Systematic Racism

  • 2008-11-12

White supremacy on the court

Over the past few weeks, Lithuania has shown itself to be wildly intolerant and xenophobic.
The first instance came in the form of a survey by Vilnius University, which found that 80 percent of people couldn't work or communicate with 'different' (on the basis of race, sexual preference, language, or religion) people.

The main case, however, can be seen in the fact that Prosecutor General's Office has failed to punish a public display of blatant racism (see story Page 1).
The president of the basketball federation singled out two black players and called them "black assholes." This is a disgrace to the nation, which hold basketball as sacred as religion and has many foreign players in the national league.

First of all, the president got off scot-free and did nothing except offer a flat 's and clearly insincere 's apology to the players he berated. He should have resigned on the spot and disappeared from public life for the rest of his days.
Secondly, the Prosecutor General's Office let him off with nothing more than a casual admonishment, saying that he was a naughty boy and not to do it again. By letting him off on a technicality, they are supporting, instead of condemning, racism in the country.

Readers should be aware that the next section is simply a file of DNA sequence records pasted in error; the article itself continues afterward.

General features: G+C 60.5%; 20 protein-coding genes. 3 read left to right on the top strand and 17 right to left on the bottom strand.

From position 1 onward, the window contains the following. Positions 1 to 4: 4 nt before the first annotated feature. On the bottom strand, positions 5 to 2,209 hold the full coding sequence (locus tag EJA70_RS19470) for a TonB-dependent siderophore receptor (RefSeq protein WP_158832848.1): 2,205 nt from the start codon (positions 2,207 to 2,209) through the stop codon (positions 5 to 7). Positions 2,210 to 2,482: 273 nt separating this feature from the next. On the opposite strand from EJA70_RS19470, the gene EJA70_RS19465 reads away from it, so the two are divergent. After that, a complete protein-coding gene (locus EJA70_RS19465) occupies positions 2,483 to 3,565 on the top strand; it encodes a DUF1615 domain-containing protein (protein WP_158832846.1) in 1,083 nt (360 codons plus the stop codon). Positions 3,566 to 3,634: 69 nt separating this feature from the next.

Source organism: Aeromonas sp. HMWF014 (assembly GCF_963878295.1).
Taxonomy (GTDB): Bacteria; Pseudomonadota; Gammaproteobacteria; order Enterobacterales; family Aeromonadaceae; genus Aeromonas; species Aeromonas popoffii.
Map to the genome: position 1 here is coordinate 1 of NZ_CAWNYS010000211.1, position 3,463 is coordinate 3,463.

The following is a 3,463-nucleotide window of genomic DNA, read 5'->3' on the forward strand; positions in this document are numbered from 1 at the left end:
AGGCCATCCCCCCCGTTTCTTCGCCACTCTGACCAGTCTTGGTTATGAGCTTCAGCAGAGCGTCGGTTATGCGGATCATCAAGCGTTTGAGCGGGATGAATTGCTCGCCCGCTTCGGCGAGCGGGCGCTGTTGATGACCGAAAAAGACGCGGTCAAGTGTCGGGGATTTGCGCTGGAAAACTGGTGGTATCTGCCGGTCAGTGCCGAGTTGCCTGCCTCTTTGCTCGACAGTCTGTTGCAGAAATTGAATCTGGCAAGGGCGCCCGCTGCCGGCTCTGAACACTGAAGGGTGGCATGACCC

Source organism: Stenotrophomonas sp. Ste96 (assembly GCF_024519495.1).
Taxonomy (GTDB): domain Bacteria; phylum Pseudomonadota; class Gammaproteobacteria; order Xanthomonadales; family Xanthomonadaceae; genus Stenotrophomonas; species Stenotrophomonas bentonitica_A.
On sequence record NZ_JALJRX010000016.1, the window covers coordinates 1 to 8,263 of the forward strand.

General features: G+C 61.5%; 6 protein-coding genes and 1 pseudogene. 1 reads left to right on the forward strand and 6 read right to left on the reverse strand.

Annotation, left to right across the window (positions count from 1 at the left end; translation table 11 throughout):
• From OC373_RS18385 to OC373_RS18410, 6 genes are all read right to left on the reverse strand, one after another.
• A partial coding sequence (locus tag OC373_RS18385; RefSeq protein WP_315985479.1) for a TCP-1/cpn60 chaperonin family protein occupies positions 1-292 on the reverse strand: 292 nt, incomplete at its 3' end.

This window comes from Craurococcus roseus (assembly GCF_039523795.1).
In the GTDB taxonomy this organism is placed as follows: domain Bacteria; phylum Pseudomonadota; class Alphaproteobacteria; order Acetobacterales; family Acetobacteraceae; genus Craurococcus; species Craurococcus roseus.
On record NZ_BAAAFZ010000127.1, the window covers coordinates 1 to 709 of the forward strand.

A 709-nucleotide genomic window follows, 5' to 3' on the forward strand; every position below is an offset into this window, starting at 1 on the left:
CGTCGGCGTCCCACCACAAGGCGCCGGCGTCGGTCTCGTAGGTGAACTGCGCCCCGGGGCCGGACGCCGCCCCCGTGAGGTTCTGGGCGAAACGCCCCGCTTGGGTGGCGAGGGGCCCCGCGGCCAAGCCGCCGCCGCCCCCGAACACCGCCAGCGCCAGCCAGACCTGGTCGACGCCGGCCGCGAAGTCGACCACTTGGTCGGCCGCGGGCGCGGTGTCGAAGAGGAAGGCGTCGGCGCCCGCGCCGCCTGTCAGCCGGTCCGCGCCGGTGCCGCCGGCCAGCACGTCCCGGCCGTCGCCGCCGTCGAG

By in large, racism in Lithuania goes unnoticed by the outside world. There aren't many people who speak Lithuanian in the world and even fewer who live in other countries and would cry foul when this sort of behavior arises.

In fact, it was a matter of weeks before the players themselves found out that they had been slandered. No one bothered to tell them. In the mean time, a media frenzy had ensued and their club had sent a letter to the PGO asking the media and government not to rock the boat.
The players were rightly furious for having not been told. One player said he only found out about the comments after the case had been dropped. He also learned that the players wouldn't have their secret case heard in court.

It is time for racism to stop hiding behind the Lithuanian language 's the country is becoming more and more international every day. The national media even tried to hide Lithuania's embarrassment by mistranslating Basketball Federation President Garastas' comments to make them seem less offensive.

While clearly shamed and wanting to save face, Lithuania has got to step up and say no to racist tomfoolery at the highest level before it can be rooted out at the grassroots level as well. The country might be able to avoid an international reproach in the short term by hiding racism in the obscurity of its language, but until it comes to terms with the problem and punishes the crime, Lithuania will not shed its reputation as the most racist nation in Europe.